FAQs about C/C++ Compiler/Linker Error Messages.
Last Updated 10/10/08
I get a gazillion error messages from the compiler. What did I do to deserve this?
You probably made a mistake near the beginning of your program that turned the rest of your program into gibberish as far as the compiler was concerned. Leaving off a terminator punctuation, like a double-quote, a '}', or a semicolon is an easy way to trash the rest of your program. Also, messing up a declaration or a #include will often result in tons of error messages.
To find the problem, don't try to deal with all those messages! Instead, focus on the first one or two. These probably identify the original problem. Correct that problem, and then compile again right away. Most of the gazillion error messages should disappear, allowing you to see the remaining "real" error messages. Repeat until you get relief.
The compiler is giving me an error message on a line that looks perfectly good. Is this a bug in the compiler?
Almost certainly not. This is a common result. Often the compiler doesn't know there is a problem until it has gone a little further into your program. So it reports an error on the line where it realized that something is wrong, not where you made the error. Look for an error in the line or lines just before the one identified in the error message.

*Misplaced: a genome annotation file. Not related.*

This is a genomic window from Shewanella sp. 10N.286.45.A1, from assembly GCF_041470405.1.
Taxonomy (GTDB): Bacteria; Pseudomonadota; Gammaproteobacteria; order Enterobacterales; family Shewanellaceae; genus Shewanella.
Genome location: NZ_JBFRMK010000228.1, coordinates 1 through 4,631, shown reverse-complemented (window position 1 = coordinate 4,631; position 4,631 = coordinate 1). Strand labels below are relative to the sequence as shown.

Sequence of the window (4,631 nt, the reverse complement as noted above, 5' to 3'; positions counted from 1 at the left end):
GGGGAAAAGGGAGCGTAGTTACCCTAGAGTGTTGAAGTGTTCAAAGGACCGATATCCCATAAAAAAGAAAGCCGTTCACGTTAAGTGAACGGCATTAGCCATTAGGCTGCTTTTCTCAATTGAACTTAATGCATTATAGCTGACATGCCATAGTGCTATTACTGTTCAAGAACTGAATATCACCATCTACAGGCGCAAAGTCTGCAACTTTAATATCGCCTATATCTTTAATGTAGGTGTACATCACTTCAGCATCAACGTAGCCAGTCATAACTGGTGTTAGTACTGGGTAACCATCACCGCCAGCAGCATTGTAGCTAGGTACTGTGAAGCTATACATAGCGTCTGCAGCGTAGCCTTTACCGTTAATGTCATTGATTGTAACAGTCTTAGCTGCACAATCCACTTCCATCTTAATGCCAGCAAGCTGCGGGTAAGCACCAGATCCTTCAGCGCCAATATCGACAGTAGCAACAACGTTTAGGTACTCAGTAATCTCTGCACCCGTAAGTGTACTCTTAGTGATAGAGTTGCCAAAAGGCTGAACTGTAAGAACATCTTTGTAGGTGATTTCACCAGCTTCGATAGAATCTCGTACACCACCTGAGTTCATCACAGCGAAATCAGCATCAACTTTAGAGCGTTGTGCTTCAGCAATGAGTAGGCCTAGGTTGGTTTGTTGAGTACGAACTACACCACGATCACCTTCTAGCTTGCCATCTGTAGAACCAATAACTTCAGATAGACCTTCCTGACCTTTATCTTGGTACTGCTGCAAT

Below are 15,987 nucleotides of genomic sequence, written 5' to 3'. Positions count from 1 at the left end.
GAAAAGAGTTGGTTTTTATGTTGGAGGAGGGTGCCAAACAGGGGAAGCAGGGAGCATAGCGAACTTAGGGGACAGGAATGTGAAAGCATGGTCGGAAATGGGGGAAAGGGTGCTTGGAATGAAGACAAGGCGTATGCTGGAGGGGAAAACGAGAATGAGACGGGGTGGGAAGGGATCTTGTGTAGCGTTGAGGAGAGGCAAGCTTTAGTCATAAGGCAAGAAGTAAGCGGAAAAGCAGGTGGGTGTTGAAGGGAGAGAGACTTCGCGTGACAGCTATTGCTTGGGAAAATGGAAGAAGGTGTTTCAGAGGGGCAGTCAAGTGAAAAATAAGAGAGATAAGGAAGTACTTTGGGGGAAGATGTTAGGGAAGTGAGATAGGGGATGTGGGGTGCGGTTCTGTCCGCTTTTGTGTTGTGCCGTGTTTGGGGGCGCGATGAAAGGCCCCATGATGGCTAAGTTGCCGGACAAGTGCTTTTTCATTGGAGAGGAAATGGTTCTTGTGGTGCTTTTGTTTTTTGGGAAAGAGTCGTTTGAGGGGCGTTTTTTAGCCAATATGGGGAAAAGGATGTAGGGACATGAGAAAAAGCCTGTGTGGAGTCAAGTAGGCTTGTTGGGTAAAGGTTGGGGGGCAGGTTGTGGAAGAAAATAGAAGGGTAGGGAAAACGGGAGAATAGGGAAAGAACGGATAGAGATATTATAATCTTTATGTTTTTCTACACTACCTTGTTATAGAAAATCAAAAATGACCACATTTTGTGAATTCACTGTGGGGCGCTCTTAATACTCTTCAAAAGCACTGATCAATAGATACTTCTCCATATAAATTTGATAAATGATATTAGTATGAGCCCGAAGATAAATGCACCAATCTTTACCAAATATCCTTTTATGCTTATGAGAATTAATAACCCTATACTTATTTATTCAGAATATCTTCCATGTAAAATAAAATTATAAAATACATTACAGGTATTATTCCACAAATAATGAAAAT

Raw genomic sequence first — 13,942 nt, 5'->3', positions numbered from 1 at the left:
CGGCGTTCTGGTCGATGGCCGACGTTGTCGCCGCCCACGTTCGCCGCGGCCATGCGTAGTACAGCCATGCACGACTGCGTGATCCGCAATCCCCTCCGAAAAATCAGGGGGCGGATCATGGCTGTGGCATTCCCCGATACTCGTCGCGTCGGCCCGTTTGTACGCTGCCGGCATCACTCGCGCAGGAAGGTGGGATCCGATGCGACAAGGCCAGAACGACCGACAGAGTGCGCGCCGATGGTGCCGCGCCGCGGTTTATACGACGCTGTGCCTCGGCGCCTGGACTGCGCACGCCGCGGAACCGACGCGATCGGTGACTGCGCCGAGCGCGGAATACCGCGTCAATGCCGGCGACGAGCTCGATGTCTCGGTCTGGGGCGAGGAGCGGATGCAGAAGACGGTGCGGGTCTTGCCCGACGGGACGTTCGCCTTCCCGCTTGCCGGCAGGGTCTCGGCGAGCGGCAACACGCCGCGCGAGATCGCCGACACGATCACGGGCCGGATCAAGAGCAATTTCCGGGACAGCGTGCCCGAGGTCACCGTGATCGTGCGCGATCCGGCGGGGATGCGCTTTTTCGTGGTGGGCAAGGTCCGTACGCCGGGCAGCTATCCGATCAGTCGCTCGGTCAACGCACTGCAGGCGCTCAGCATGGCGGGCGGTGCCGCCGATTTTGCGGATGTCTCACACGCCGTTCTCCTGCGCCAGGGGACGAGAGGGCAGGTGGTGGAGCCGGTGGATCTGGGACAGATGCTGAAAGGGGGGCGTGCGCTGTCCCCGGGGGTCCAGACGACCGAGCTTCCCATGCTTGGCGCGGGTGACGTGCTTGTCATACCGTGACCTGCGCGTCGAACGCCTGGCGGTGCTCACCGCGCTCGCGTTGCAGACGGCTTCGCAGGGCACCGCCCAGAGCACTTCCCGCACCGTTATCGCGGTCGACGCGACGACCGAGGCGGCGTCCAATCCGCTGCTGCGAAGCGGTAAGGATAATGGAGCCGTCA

I am getting an error message from the linker saying something like "unresolved external reference" or "undefined" blah-blah. What does this mean?
First, be sure that it is a message from the linker, not the compiler. An "undefined" compiler error message is probably complaining about your using an undeclared variable or function.
But the linker runs after the compiler has finished. It is trying to assemble your whole program, looking at each point where a function is called, locating the code for that function in either your program or the library object modules, and then patching the address of the function code into the call.
This message results when the linker can not find a function that matches the call. Somewhere in the gobbledegook of the message you should be able to make out the name of the function it was looking for (possibly mangled, depending on your programming environment), and where the missing function was called from.
Perhaps you forgot to define the function (supply the actual code for it). Perhaps you spelled the name of the function differently in the definition than you did in either the calls or the function prototype. The information in the message should help you track it down.
I'm using MSVC and I got a link error message:
error LNK2001: unresolved external symbol _WinMain@32
Your project is the wrong kind. You told MSVC you were building a Windows application instead of a Console application. WinMain is the substitute for main in a Windows application. Start a new project of the right type, and move your code over into it.